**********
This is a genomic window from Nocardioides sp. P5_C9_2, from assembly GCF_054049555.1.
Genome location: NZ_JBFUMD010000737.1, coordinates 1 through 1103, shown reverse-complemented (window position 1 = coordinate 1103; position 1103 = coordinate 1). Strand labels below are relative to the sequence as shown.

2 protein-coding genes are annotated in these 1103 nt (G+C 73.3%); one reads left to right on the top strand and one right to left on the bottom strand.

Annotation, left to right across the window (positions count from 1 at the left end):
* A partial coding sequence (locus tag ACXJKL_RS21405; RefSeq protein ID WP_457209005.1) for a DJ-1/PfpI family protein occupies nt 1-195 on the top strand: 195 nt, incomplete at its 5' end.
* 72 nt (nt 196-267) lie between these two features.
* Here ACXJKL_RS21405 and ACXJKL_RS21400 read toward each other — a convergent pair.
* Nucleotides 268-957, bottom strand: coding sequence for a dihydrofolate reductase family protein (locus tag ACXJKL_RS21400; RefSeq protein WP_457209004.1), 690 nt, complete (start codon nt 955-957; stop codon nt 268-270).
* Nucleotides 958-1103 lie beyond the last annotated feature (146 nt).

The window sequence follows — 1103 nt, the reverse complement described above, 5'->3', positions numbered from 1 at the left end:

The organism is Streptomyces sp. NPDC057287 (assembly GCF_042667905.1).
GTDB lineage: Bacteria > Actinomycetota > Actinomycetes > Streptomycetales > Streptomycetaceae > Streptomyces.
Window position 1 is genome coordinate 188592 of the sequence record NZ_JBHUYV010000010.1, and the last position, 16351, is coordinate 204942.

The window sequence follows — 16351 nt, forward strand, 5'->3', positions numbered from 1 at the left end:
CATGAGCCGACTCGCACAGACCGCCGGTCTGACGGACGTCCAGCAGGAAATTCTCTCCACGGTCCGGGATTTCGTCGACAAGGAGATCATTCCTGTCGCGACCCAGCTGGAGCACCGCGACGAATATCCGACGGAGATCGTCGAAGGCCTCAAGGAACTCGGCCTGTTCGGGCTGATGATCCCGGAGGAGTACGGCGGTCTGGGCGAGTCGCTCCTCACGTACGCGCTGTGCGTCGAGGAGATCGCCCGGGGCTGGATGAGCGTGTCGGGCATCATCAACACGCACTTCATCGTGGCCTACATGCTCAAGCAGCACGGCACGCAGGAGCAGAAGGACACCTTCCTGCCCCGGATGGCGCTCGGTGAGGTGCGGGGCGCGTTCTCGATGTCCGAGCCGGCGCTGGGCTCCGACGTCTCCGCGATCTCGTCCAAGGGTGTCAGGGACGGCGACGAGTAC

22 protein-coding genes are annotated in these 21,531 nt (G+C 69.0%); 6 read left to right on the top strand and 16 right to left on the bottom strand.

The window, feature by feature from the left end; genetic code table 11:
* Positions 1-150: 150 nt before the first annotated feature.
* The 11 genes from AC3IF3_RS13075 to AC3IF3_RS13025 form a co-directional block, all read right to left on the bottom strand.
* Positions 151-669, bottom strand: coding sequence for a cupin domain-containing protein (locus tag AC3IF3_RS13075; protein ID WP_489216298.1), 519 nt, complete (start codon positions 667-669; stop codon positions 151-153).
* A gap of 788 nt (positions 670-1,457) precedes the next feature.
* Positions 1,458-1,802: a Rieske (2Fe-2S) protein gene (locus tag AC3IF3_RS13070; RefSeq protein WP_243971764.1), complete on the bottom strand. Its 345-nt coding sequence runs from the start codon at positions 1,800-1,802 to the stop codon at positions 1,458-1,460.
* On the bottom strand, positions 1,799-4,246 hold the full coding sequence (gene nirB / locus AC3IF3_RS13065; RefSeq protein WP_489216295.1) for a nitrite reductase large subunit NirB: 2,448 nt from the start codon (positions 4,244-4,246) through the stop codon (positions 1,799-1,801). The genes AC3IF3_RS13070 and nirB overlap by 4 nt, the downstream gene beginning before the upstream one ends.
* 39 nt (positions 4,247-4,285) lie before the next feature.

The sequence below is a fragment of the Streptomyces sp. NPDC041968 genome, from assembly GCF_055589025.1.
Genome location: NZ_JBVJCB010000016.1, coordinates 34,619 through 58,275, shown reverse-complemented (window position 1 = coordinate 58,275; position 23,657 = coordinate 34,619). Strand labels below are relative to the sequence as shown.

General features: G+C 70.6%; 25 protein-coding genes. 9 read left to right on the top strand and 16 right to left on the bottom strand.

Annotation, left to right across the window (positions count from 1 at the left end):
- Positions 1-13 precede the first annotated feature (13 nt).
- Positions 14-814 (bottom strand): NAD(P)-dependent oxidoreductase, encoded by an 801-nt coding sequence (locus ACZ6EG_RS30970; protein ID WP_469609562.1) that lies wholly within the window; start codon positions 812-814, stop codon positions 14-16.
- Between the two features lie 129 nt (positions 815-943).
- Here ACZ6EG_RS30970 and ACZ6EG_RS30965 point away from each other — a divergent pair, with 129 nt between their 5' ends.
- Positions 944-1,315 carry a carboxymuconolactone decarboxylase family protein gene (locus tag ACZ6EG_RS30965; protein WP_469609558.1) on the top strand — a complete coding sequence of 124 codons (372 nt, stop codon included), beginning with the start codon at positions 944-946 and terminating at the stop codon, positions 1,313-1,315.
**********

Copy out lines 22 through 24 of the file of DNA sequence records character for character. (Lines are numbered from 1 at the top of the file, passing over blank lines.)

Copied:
* Positions 1,458-1,802: a Rieske (2Fe-2S) protein gene (locus tag AC3IF3_RS13070; RefSeq protein WP_243971764.1), complete on the bottom strand. Its 345-nt coding sequence runs from the start codon at positions 1,800-1,802 to the stop codon at positions 1,458-1,460.
* On the bottom strand, positions 1,799-4,246 hold the full coding sequence (gene nirB / locus AC3IF3_RS13065; RefSeq protein WP_489216295.1) for a nitrite reductase large subunit NirB: 2,448 nt from the start codon (positions 4,244-4,246) through the stop codon (positions 1,799-1,801). The genes AC3IF3_RS13070 and nirB overlap by 4 nt, the downstream gene beginning before the upstream one ends.
* 39 nt (positions 4,247-4,285) lie before the next feature.